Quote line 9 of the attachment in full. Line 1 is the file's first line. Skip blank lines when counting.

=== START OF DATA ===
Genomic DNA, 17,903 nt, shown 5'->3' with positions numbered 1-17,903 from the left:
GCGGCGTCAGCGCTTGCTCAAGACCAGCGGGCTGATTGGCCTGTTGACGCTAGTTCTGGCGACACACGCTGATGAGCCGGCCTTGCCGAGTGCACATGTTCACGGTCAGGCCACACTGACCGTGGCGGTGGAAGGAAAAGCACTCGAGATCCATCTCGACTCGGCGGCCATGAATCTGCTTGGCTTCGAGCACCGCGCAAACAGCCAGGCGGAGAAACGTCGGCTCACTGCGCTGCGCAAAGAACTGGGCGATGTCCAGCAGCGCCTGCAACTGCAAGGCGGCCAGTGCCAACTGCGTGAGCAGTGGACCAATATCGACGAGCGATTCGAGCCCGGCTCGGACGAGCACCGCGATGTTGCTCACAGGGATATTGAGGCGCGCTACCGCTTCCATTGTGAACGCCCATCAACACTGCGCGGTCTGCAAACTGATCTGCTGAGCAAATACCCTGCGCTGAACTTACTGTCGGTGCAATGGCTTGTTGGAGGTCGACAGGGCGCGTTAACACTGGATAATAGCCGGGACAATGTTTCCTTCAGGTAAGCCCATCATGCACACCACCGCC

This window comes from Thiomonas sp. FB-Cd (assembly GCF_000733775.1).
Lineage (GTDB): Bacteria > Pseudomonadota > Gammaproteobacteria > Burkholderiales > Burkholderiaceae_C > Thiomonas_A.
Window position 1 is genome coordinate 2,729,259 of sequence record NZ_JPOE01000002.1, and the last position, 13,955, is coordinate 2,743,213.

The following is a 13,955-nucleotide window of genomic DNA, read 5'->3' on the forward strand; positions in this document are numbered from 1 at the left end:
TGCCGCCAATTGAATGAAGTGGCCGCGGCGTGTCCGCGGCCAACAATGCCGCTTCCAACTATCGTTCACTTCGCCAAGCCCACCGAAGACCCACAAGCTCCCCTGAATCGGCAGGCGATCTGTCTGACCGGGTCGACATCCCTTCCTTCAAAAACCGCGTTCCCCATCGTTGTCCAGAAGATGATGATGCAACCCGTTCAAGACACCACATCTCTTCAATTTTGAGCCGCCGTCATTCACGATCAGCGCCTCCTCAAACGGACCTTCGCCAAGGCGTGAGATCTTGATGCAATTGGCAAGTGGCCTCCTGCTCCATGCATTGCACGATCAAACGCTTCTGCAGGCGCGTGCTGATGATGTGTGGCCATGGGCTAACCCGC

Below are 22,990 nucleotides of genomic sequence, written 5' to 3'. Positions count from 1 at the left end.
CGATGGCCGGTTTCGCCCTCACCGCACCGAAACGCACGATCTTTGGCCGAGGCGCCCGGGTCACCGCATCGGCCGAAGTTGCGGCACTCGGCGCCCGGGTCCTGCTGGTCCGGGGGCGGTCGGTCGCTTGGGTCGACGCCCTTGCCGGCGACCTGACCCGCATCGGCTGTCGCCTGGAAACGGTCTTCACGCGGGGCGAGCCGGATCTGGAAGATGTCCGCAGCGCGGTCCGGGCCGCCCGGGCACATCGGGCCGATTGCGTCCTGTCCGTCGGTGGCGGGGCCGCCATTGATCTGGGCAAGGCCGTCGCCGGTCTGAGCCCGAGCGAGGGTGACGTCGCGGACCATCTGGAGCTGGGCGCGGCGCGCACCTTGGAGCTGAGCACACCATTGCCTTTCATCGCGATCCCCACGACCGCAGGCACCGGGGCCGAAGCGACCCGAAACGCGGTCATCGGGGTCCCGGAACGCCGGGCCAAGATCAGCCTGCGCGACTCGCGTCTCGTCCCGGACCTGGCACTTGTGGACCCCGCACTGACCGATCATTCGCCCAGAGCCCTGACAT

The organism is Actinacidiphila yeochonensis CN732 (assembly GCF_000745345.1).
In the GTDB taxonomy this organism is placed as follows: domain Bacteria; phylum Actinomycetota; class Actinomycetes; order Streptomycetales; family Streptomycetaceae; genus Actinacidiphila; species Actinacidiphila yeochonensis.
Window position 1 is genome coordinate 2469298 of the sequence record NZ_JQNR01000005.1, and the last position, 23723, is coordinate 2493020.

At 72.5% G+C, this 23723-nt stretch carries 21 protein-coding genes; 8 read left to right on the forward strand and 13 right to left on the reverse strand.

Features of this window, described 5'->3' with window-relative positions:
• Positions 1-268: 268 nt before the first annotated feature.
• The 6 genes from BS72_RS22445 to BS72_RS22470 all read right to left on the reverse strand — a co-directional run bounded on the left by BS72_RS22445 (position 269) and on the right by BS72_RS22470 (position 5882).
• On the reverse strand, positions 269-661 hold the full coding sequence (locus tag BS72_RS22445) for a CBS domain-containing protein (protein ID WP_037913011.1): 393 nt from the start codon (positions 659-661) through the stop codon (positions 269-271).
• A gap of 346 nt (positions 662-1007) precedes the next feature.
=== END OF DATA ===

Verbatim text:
CGATGGCCGGTTTCGCCCTCACCGCACCGAAACGCACGATCTTTGGCCGAGGCGCCCGGGTCACCGCATCGGCCGAAGTTGCGGCACTCGGCGCCCGGGTCCTGCTGGTCCGGGGGCGGTCGGTCGCTTGGGTCGACGCCCTTGCCGGCGACCTGACCCGCATCGGCTGTCGCCTGGAAACGGTCTTCACGCGGGGCGAGCCGGATCTGGAAGATGTCCGCAGCGCGGTCCGGGCCGCCCGGGCACATCGGGCCGATTGCGTCCTGTCCGTCGGTGGCGGGGCCGCCATTGATCTGGGCAAGGCCGTCGCCGGTCTGAGCCCGAGCGAGGGTGACGTCGCGGACCATCTGGAGCTGGGCGCGGCGCGCACCTTGGAGCTGAGCACACCATTGCCTTTCATCGCGATCCCCACGACCGCAGGCACCGGGGCCGAAGCGACCCGAAACGCGGTCATCGGGGTCCCGGAACGCCGGGCCAAGATCAGCCTGCGCGACTCGCGTCTCGTCCCGGACCTGGCACTTGTGGACCCCGCACTGACCGATCATTCGCCCAGAGCCCTGACAT